Reviewsday: We Are All Completely Beside Ourselves

beside ourselvesWhen Rosemary Cooke was growing up she had a sister called Fern and a brother called Lowell, now she has neither. After Fern disappeared Lowell left at the first chance he got. They are a family shaped forever by the trauma of Fern's mysterious disappearance.

The novel starts in the middle of the story, when Rosemary is a 20-something college student.  Once a non-stop talker as a child Rosemary now appears solitary and silent. She no longer talks to her father, or anyone else for that matter.  However as readers we have the great gift of being inside her head- her sharp, charming, wonderful thing of a brain. 

Rosemary is probably one of my favourite literary characters by far- intelligent, witty, kind and perhaps a bit wacky, she’s the sort of friend I’d want to have.  Although entertaining as a narrator, Rosemary may not be the most reliable.  Our memories from childhood can become warped with time, and Rosemary often wonders whether this is a real or imagined past.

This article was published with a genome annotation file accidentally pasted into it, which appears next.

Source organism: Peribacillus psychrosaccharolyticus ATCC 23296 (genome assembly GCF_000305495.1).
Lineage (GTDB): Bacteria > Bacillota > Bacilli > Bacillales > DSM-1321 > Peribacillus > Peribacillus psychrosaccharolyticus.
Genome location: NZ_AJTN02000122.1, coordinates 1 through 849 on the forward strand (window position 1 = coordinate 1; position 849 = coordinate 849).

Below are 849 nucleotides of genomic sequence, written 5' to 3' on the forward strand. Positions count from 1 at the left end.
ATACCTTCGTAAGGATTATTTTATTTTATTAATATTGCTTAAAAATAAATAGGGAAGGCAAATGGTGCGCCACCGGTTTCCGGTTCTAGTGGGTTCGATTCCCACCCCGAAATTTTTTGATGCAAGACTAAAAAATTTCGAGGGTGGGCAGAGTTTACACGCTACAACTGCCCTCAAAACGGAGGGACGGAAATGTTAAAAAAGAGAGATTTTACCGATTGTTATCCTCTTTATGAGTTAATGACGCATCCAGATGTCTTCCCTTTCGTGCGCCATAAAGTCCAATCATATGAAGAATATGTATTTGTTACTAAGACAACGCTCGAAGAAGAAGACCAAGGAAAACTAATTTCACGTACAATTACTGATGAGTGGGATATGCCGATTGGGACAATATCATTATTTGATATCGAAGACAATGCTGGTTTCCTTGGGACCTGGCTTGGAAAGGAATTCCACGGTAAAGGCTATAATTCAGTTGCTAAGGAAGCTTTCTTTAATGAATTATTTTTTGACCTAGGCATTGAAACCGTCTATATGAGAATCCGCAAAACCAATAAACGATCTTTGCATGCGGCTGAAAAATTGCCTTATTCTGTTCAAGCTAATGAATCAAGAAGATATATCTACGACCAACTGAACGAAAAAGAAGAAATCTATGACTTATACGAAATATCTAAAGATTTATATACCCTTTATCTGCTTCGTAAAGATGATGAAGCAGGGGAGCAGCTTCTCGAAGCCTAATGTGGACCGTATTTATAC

“We are all completely beside ourselves” is the story of an extraordinary family, but a family none the less.  Families can at times be our worst enemies and the best of friends. They are the ones who hurt us the most and are there to pick us up when we fall.

 

To me this book isn't about how different the Cooke’s are but about how ordinary. It’s about how we treat the ones we love most of all and  how loss shapes us. It questions what it means to be human.  Somehow out of all this trauma, Fowler manages to write a novel that is full of beauty and wit.  I couldn’t put it down.  I dare you not to fall in love with this book.

P.S. Check out page 77.  It will blow your mind.

-Steph